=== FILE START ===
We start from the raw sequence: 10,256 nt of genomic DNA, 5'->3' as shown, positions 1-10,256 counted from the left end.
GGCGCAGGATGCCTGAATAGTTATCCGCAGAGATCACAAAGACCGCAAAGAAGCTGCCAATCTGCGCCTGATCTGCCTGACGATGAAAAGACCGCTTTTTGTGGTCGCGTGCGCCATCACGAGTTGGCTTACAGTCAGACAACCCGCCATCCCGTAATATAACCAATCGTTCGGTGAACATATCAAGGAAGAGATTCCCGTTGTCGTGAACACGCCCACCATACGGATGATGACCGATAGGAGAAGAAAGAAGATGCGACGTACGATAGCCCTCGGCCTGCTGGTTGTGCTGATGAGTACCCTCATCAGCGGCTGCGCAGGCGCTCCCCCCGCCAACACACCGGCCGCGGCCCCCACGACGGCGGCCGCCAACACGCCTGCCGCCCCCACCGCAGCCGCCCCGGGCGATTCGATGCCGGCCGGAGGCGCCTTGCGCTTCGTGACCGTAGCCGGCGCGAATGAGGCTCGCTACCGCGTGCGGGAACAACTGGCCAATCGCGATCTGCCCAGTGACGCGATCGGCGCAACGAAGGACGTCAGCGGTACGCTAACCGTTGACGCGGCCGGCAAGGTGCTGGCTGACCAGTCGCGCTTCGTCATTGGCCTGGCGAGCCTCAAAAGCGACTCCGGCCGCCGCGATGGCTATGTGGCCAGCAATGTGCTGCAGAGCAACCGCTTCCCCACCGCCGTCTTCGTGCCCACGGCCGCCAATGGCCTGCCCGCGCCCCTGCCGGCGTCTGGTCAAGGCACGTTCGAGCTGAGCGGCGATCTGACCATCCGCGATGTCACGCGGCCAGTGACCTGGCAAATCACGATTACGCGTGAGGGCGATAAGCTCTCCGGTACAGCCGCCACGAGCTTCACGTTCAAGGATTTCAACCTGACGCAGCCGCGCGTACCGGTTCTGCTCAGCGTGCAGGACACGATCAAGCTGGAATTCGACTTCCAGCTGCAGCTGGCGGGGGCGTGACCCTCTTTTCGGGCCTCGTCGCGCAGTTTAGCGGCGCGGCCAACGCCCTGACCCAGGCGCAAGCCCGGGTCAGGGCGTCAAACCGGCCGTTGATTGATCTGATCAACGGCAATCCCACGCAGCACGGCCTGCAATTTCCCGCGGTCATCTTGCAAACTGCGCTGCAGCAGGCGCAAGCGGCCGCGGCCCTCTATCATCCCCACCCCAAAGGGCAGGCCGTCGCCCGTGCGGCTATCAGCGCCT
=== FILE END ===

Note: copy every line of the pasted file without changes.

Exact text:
We start from the raw sequence: 10,256 nt of genomic DNA, 5'->3' as shown, positions 1-10,256 counted from the left end.
GGCGCAGGATGCCTGAATAGTTATCCGCAGAGATCACAAAGACCGCAAAGAAGCTGCCAATCTGCGCCTGATCTGCCTGACGATGAAAAGACCGCTTTTTGTGGTCGCGTGCGCCATCACGAGTTGGCTTACAGTCAGACAACCCGCCATCCCGTAATATAACCAATCGTTCGGTGAACATATCAAGGAAGAGATTCCCGTTGTCGTGAACACGCCCACCATACGGATGATGACCGATAGGAGAAGAAAGAAGATGCGACGTACGATAGCCCTCGGCCTGCTGGTTGTGCTGATGAGTACCCTCATCAGCGGCTGCGCAGGCGCTCCCCCCGCCAACACACCGGCCGCGGCCCCCACGACGGCGGCCGCCAACACGCCTGCCGCCCCCACCGCAGCCGCCCCGGGCGATTCGATGCCGGCCGGAGGCGCCTTGCGCTTCGTGACCGTAGCCGGCGCGAATGAGGCTCGCTACCGCGTGCGGGAACAACTGGCCAATCGCGATCTGCCCAGTGACGCGATCGGCGCAACGAAGGACGTCAGCGGTACGCTAACCGTTGACGCGGCCGGCAAGGTGCTGGCTGACCAGTCGCGCTTCGTCATTGGCCTGGCGAGCCTCAAAAGCGACTCCGGCCGCCGCGATGGCTATGTGGCCAGCAATGTGCTGCAGAGCAACCGCTTCCCCACCGCCGTCTTCGTGCCCACGGCCGCCAATGGCCTGCCCGCGCCCCTGCCGGCGTCTGGTCAAGGCACGTTCGAGCTGAGCGGCGATCTGACCATCCGCGATGTCACGCGGCCAGTGACCTGGCAAATCACGATTACGCGTGAGGGCGATAAGCTCTCCGGTACAGCCGCCACGAGCTTCACGTTCAAGGATTTCAACCTGACGCAGCCGCGCGTACCGGTTCTGCTCAGCGTGCAGGACACGATCAAGCTGGAATTCGACTTCCAGCTGCAGCTGGCGGGGGCGTGACCCTCTTTTCGGGCCTCGTCGCGCAGTTTAGCGGCGCGGCCAACGCCCTGACCCAGGCGCAAGCCCGGGTCAGGGCGTCAAACCGGCCGTTGATTGATCTGATCAACGGCAATCCCACGCAGCACGGCCTGCAATTTCCCGCGGTCATCTTGCAAACTGCGCTGCAGCAGGCGCAAGCGGCCGCGGCCCTCTATCATCCCCACCCCAAAGGGCAGGCCGTCGCCCGTGCGGCTATCAGCGCCT